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George Saenz, the Bankrate.com Tax Talk columnistSheltering income in retirement plan

Dear Tax Talk,
I am getting a one-time stock distribution of about $245,000 from my company so I need a way to shelter about a $100,000 gain. I also have a small business and wonder how much I can put in a 401(k) or a retirement account. Thanks,
-- Donna

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Dear Donna,
It's always better when you ask these questions beforehand so that it gives you time to plan. Unfortunately, you didn't give me a lot of information to work with. I'm assuming your stock distribution is the result of exercising stock options and that your $100,000 gain will be actually treated as compensation.

Depending on your current level of income and state income taxes, you might end up losing half of the bonus to income and payroll taxes. Without an adequate deduction to offset the gain, Uncle Sam stands to gain almost as much as you.

This is where the small business might be useful, but it requires that you properly plan before the end of the year in which you receive the bonus. If the small business is unincorporated, your retirement account deduction becomes a function of your net self-employment earnings from the business.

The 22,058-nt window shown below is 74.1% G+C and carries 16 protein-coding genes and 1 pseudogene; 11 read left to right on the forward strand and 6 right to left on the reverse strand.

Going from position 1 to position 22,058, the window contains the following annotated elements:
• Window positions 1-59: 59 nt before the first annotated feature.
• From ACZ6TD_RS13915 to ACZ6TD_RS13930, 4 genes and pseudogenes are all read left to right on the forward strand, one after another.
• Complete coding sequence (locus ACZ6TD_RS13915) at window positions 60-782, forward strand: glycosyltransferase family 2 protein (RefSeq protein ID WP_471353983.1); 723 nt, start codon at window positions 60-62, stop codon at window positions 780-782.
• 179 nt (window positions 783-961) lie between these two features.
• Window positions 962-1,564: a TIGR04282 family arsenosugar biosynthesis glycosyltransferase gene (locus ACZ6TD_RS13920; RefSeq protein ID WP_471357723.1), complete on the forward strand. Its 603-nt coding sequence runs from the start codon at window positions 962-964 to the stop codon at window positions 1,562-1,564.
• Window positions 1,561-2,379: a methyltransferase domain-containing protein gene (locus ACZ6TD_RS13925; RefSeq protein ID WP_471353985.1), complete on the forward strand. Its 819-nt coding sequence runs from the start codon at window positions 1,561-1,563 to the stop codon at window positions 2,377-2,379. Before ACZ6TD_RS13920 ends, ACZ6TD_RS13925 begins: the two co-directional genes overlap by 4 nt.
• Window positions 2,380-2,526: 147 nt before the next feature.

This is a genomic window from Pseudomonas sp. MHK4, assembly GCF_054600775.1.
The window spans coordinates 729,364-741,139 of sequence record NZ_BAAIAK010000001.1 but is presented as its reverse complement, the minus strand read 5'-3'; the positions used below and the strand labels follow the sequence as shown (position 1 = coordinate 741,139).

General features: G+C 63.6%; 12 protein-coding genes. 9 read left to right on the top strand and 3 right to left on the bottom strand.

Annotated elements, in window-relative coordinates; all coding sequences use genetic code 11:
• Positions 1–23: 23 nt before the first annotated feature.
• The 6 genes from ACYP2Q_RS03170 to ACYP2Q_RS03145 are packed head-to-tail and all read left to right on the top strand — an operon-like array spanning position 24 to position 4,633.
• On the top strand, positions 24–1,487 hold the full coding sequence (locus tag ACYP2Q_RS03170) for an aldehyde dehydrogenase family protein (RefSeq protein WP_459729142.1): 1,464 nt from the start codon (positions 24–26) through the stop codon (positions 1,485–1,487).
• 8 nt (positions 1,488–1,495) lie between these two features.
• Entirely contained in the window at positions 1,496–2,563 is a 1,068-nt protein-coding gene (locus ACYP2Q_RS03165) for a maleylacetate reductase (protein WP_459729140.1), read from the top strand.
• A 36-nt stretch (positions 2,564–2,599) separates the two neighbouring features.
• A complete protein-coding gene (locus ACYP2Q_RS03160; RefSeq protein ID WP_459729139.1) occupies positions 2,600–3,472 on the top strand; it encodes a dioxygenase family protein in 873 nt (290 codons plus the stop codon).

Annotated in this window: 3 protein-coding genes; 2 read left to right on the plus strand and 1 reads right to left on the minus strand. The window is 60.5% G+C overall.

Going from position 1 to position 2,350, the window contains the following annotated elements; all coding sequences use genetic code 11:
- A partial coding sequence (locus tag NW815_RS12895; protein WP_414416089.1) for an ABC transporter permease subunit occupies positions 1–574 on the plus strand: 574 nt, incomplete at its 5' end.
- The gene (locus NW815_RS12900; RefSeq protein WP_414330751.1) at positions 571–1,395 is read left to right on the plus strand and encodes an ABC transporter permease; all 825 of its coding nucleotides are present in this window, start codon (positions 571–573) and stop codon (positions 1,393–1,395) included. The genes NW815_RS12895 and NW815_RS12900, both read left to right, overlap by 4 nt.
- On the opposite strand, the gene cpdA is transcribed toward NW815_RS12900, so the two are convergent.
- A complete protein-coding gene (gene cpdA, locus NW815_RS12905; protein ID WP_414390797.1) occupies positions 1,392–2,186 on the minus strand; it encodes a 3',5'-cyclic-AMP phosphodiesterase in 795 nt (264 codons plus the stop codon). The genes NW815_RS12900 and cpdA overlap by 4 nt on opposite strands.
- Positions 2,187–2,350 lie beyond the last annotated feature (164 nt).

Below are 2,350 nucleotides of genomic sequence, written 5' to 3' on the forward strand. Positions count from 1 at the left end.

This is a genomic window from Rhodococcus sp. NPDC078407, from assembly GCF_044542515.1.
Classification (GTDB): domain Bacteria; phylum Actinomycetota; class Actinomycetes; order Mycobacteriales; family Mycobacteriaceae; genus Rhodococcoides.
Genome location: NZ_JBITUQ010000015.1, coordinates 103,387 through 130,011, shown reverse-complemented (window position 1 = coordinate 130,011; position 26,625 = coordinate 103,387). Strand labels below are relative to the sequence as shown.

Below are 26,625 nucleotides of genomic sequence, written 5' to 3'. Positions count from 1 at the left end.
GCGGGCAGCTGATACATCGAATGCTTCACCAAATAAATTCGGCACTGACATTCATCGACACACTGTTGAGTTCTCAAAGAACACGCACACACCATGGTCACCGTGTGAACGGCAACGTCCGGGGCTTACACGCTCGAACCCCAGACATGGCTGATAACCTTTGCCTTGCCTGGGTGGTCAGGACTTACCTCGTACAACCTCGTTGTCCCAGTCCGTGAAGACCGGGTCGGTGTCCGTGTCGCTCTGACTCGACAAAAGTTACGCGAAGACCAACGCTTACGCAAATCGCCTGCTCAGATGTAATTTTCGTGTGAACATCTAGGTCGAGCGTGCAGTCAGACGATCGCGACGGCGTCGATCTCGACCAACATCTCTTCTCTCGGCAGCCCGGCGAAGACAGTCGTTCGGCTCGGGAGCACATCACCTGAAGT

If you're incorporated, your retirement plan contributions are a function of your salary. Since your salary can be more than the net income of the business, this could increase the contribution base for a retirement plan deduction. The increased deduction would go to offset the gain from your stock options, resulting in lower overall income and taxes.

When setting up a retirement plan, you have to consider the costs of contributions that you may be required to make for eligible employees. These employee costs might limit the advantage of setting up a retirement plan. There are also plan administrative costs, but you might be able to claim a credit for these costs. Since there are numerous variables, you need to meet with a qualified CPA before the end of the year to properly plan.

To ask a question on Tax Talk, go to the "Ask the Experts" page and select "taxes" as the topic.

Bankrate.com's corrections policy -- Posted: Nov. 17, 2006
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